According to a recent report from WSB-TV 2 in Atlanta, as the price of used cars increases, so does the risk of odometer fraud. Odometer fraud occurs when someone turns the odometer on the vehicle back, making the vehicle appear to have less mileage in order to attract a higher price from buyers. Josh Ingle from Atlanta Speedometer showed the Channel 2 investigator news team how the car’s odometer can be set back — even tens of thousands of miles — in a matter of seconds, and new buyers won’t even realize it. Studies indicate that Georgia ranks 7th in the country for odometer fraud, and Carfax estimates that the state has about 65,000 vehicles with rolled-back odometers.
As noted by a spokesperson from Carfax, the equipment needed to reprogram the computer to reflect lower mileage on the odometer cost around $10,000 a few years ago, but only costs a few hundred dollars now. Those committing odometer fraud receive an average of around $4,000 per car. Individuals buying used vehicles are encouraged not only to get a report on the vehicle from Carfax, but also to take it to a trusted mechanic for an inspection before purchasing in order to look for indications that the vehicle is a lot more worn than its mileage indicates it should be.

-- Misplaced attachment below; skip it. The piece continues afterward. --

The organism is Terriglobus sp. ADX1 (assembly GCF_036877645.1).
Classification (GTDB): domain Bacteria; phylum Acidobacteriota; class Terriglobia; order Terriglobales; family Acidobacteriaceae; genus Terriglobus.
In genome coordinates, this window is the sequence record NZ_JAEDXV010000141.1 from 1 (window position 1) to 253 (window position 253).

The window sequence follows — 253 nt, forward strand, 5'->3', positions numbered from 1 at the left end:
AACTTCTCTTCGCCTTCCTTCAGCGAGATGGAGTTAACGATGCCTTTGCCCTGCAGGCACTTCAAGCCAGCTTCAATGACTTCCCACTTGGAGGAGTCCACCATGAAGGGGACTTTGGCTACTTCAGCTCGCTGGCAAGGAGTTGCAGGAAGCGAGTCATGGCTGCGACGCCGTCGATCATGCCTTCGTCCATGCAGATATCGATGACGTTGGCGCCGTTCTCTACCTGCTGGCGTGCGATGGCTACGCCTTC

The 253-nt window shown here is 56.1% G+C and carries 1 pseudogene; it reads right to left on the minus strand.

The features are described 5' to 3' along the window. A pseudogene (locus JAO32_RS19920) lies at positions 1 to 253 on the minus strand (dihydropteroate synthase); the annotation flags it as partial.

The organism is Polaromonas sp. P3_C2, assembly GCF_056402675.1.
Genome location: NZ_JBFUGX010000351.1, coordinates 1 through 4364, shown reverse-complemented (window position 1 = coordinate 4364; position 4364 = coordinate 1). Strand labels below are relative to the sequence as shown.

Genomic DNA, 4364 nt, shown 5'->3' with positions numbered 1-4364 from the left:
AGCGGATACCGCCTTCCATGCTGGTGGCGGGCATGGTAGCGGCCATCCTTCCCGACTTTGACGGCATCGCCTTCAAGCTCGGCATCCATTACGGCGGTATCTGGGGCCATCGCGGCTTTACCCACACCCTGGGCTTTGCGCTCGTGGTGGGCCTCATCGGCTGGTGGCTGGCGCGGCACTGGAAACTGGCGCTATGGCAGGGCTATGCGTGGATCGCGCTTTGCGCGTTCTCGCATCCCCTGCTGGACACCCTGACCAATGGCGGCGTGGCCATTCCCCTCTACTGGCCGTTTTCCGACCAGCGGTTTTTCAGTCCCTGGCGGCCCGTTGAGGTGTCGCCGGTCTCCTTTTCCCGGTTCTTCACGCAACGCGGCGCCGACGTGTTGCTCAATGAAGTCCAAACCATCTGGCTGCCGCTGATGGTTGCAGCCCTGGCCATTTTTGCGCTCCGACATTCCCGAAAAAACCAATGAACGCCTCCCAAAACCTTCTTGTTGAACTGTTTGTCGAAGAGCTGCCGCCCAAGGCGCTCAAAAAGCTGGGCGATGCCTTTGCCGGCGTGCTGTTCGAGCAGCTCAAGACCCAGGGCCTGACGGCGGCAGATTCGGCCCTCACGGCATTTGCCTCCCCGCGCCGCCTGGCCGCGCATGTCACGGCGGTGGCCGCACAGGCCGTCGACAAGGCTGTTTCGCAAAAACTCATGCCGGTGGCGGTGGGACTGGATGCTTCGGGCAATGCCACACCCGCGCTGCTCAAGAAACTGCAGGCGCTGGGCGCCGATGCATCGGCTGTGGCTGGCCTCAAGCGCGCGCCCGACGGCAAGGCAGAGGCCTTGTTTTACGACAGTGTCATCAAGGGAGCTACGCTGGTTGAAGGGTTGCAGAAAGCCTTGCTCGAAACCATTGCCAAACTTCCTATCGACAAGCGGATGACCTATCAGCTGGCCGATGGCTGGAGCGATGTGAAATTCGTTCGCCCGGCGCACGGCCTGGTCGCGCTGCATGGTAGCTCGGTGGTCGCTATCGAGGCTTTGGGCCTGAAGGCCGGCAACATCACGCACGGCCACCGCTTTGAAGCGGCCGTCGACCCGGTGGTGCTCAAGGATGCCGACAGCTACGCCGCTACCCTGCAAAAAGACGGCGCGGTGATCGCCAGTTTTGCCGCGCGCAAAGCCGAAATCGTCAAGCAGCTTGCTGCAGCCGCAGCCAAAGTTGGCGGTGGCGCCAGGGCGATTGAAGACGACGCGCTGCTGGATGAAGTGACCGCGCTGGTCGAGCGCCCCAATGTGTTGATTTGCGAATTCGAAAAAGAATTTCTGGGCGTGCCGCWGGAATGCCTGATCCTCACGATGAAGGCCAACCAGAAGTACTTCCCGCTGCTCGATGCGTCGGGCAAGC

As Georgia does not have a lemon law to protect buyers from being out thousands of dollars due to a defective vehicle, buyers not only face expensive repairs but also safety hazards resulting from overly worn vehicle parts. Drivers who lose control of their vehicles and cause accidents as a result of improper maintenance can be liable for injuries and property damage caused to others.
If you were injured in an accident caused by another driver’s vehicle defects, our experienced accident attorney can help you understand the process of seeking compensation for the expenses and impacts of your injury. Contact Cambre & Associates for a free case evaluation.